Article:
Some people find it unlikely that art can be a vehicle for divine inspiration.  It can be especially hard to believe for non-"religious" art, and even harder to believe for modern art.  But it is true.

In the beginning...

The estrangement

The role of the artist

My involvement

In Exodus 28:33, God specified that priestly garments were to have pomegranates embroidered on the hem.  The instructions included some rather bizarre colors for the pomegranates: scarlet, purple, and blue.  There are no blue pomegranates anywhere on Earth; God was using artistic license.  So the first art was by God Himself. 

 

Consider the word "abba."  This is the word that people in Jesus' culture used for "daddy."  It is also a word Jesus encouraged His followers to use for God.  It is not the sacred name of God, given to Jacob, but Jesus used it because it paints a picture for us of the intimacy of the relationship we are to have with God -- the intimacy of "daddy."  In this and many other instances, Jesus used earthly images to show us aspects of who God is.   So Jesus was an artist, too.

 

Up until the Renaissance, art was generally of, by, and for the church.  These people understood the power of art for communicating God's love for mankind.  In fact, since few Christians understood the Latin in which masses were conducted, art was necessary for conveying the Gospel.

During the Renaissance, the church continued to be the primary sponsor of great art.  But hostile ideas, such as humanism, began to creep into art, too.  Before long, art was becoming more and more secular, and the church began to lose its control over art.

 

This began a slow process in which art and the church drifted farther and farther apart.  Scandalous images appeared in art, and then images disappeared into abstraction, so the already wary church could not even tell what the art was meant to portray.  And most recently, art has produced images calculated to be offensive to Christians.

 

So art and the church have become estranged.  But God has not stopped speaking to us through art.  We've just stopped listening.  Not all art carries the voice of God, but He continues to use every means available, including art, to bring us closer to Him.

But how can art bear God's voice if it's created by non-Christians -- even by artists sometimes openly hostile to Christianity?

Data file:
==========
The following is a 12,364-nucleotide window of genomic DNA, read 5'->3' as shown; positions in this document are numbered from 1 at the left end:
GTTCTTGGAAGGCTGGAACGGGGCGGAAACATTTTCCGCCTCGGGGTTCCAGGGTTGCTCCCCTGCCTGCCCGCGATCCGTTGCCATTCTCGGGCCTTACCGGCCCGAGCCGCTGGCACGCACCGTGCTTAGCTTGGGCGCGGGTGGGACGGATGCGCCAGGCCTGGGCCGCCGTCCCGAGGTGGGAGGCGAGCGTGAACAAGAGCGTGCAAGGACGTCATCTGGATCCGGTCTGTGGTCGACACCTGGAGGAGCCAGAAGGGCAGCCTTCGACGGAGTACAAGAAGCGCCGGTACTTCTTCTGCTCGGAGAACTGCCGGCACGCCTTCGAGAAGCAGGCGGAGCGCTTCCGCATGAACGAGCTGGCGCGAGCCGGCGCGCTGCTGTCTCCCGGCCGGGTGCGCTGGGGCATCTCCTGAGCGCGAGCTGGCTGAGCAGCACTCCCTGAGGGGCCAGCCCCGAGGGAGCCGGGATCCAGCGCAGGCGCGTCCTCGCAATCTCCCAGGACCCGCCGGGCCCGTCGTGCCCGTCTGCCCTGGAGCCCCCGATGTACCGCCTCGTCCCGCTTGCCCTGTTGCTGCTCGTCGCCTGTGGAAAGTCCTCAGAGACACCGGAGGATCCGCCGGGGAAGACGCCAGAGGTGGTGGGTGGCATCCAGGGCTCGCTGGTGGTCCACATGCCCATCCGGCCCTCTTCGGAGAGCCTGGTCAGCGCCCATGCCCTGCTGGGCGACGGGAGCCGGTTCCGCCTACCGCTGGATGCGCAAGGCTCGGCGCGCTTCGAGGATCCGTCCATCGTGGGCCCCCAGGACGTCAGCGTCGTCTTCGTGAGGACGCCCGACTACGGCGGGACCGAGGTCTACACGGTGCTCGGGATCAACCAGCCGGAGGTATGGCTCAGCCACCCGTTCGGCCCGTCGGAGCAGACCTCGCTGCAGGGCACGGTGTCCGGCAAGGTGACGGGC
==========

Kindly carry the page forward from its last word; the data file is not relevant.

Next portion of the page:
It may seem that the greatest artists are those most skilled in reproducing images as they appear in "real life."  In fact, though, the artist's primary obligation, even beyond that of skillful execution, is honesty.  A skillfully executed image with no fundamental truth in it will not endure as a great work.  And some less-than-masterfully executed works are nevertheless revered because of the truth that they convey.

 

To the extent that the artist is able to communicate truth, God is in that communication, even if the viewer has to sort through some disagreeable clutter to get to it.

 

This should not surprise us; the Bible is full of stories of God's ability to use sinful men and women to accomplish His purposes.

When I was young our family lived in Europe for a couple of years.  My mom was an art-lover, and she dragged us through seemingly every art museum on the continent.  At the time, I arrived at the conclusion that the thing that made great art great was primarily its size.

One day, in Amsterdam I had a chance to eavesdrop on an English-speaking tour guide while she described why Rembrandt's The Night Watch is such a great masterpiece.  Now this painting is enormous, so I had already figured out it was a masterpiece.  But what that tour guide showed me was that it isn't the size at all, but the genius revealed in the way it was painted.  That discovery started the process of opening my eyes to art.

Fast forward to the year 2000.  In Chicago, I stood before Jules Breton's Song of the Lark and had an epiphany.  I understood there for the first time that, as important as the artist's creative input is, the truly critical factor in making great art great is the degree to which it reveals truth.  And to the extent that art portrays truth, it bears witness to Him who said "I am the Truth..."  I came to believe that, among many things that make great art valuable, the single most important factor is that God has inspired artists throughout the ages with His Truth, and has given them the ability to express some of it visually.  So we respond to creativity and genius, yes, but what really moves our souls is the whisper of the voice of God speaking through artists and their art, singing that quiet little love song he has sprinkled throughout all of creation so we won't forget about Him.

It seems to me that so many people go through art museums without much of an idea why it's all supposed to be so great, so I wanted other people to be able to experience what I had been shown.  I don't claim to offer the insights of an academic art expert; I just want to find ways that art can help make God's presence more vital to you in a way that most Christians have never experienced - sort of like that tour guide in Amsterdam did for me.